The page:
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Arts Creativity Fashion

It Fades In

internet dj wells baum
Rewind selecta

Part of being an Internet DJ is fading in between articles and seeing connections between them, like these on what it means to collect art:

Review: At NADA Art Fair, Collecting for Pleasure, Not Status

Real collecting begins in lust: I have to have this, live with this, learn from this, figure out how to pay for this. It cannot be about investment or status. Like making art, writing about it or organizing its public display (in galleries or in museums), collecting is a form of personal expression. It is, in other words, a way to know yourself, and to participate in and contribute to creativity, which is essential to human life on earth.

The Maddening and Brilliant Karl Lagerfeld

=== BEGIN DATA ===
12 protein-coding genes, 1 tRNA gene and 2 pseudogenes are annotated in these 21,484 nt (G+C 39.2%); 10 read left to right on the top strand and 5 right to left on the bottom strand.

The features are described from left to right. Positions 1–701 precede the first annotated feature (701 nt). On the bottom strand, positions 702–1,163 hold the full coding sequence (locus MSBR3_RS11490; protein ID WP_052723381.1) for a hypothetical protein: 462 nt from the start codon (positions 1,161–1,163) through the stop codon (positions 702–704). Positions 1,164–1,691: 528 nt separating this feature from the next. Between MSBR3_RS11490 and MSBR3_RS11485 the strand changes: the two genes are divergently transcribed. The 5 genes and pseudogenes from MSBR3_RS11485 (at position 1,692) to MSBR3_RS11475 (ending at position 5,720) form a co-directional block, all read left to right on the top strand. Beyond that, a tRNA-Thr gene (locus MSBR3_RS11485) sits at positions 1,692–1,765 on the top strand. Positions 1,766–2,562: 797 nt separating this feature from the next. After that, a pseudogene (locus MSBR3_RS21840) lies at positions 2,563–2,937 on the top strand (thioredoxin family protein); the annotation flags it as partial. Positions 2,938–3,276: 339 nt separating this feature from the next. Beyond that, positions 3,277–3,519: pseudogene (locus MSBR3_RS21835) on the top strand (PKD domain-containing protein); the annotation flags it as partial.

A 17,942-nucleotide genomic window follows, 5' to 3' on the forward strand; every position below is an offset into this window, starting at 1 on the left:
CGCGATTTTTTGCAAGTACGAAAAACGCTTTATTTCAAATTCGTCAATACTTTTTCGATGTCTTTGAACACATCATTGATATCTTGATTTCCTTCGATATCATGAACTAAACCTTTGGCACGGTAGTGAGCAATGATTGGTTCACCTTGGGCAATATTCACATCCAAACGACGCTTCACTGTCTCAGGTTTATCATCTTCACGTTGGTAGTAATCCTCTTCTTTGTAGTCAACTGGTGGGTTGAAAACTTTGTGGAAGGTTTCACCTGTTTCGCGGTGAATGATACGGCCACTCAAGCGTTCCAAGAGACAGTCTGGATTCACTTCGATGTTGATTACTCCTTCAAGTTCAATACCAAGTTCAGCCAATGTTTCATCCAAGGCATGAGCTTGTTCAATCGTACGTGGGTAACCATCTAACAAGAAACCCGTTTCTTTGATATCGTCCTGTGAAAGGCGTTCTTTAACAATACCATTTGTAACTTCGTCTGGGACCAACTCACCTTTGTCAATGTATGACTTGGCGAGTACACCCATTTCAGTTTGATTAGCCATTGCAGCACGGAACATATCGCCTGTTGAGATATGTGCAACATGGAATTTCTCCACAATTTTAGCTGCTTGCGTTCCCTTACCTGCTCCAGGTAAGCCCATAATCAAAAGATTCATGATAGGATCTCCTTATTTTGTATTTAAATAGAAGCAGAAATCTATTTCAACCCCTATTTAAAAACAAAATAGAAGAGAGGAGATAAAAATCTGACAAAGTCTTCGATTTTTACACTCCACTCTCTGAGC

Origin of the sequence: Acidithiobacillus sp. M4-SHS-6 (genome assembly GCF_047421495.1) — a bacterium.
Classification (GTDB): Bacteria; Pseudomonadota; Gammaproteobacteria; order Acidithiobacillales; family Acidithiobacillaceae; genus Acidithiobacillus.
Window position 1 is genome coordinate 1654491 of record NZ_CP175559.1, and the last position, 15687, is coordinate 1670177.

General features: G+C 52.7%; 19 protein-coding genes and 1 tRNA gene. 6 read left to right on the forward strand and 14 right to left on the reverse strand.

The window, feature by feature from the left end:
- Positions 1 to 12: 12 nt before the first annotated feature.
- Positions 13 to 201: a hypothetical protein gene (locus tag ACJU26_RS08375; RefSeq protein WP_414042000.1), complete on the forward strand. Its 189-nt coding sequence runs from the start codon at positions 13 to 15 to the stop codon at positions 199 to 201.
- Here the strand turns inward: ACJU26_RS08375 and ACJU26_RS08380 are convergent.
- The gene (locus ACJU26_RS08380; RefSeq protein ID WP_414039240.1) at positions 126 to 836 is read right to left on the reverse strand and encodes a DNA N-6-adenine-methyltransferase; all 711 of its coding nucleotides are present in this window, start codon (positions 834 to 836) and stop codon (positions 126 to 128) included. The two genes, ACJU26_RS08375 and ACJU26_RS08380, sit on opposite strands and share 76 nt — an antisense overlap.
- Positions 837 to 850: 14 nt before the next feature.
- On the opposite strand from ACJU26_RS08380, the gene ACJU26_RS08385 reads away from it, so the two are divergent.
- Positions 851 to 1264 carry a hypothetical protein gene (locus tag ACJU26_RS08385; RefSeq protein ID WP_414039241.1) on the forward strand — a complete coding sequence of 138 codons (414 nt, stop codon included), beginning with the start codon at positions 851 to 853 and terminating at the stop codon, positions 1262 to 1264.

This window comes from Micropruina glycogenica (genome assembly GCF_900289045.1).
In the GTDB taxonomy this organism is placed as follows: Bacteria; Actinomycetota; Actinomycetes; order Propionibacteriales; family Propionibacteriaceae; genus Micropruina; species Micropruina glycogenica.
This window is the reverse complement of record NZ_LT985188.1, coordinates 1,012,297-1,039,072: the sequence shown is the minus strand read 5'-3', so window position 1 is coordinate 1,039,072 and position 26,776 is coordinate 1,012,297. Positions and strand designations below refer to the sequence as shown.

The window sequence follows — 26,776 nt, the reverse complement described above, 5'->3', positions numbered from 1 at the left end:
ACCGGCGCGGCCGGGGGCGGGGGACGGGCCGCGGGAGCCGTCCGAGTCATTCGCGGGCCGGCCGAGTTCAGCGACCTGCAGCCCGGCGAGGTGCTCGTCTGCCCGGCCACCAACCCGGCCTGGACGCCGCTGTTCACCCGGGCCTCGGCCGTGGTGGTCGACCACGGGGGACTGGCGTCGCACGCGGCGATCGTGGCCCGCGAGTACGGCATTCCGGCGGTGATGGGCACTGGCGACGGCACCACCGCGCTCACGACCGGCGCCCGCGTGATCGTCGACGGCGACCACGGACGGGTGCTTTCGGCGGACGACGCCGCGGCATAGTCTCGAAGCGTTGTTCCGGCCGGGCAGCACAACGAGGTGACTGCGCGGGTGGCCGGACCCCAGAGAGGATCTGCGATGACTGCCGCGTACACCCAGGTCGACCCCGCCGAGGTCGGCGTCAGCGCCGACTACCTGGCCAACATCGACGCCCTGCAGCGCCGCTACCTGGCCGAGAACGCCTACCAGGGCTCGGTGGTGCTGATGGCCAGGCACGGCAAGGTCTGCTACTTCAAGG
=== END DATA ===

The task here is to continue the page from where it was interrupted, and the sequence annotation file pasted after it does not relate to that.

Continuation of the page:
‘‘Let me tell you something,’’ he began. ‘‘The great art collections were made from very little money. Nowadays, rich people wait for things to become expensive before they buy them. And why? Because they may not be flattered to have something in their house that they bought for little money, even if it is great. But you know, I had Warhols and Basquiats and I gave them away because I thought they would not last.’

What makes art valuable is not the price but the enjoyment in collecting what mirrors your own interests or confounds them.  Whether or not the item(s) ever become popular is secondary.

Buy low, stay high.

“It fades in,” indeed.

If you're an artist, photographer, writer, etc., I highly recommend creating your own blog and publishing something new every day (read my post on how to set up a FREE blog on Wordpress).

Categories
Apps Fashion Photography photoJournal Tech

Mars Effect: Download the new Nike Sportswear x VSCO filter

Image by Wells Baum

The new Nike Sportswear x VSCO filter dropped while I was on vacation last week in the Dominican Republic. It paints a Mars-like effect on your photos. This is how VSCO describes it on its blog: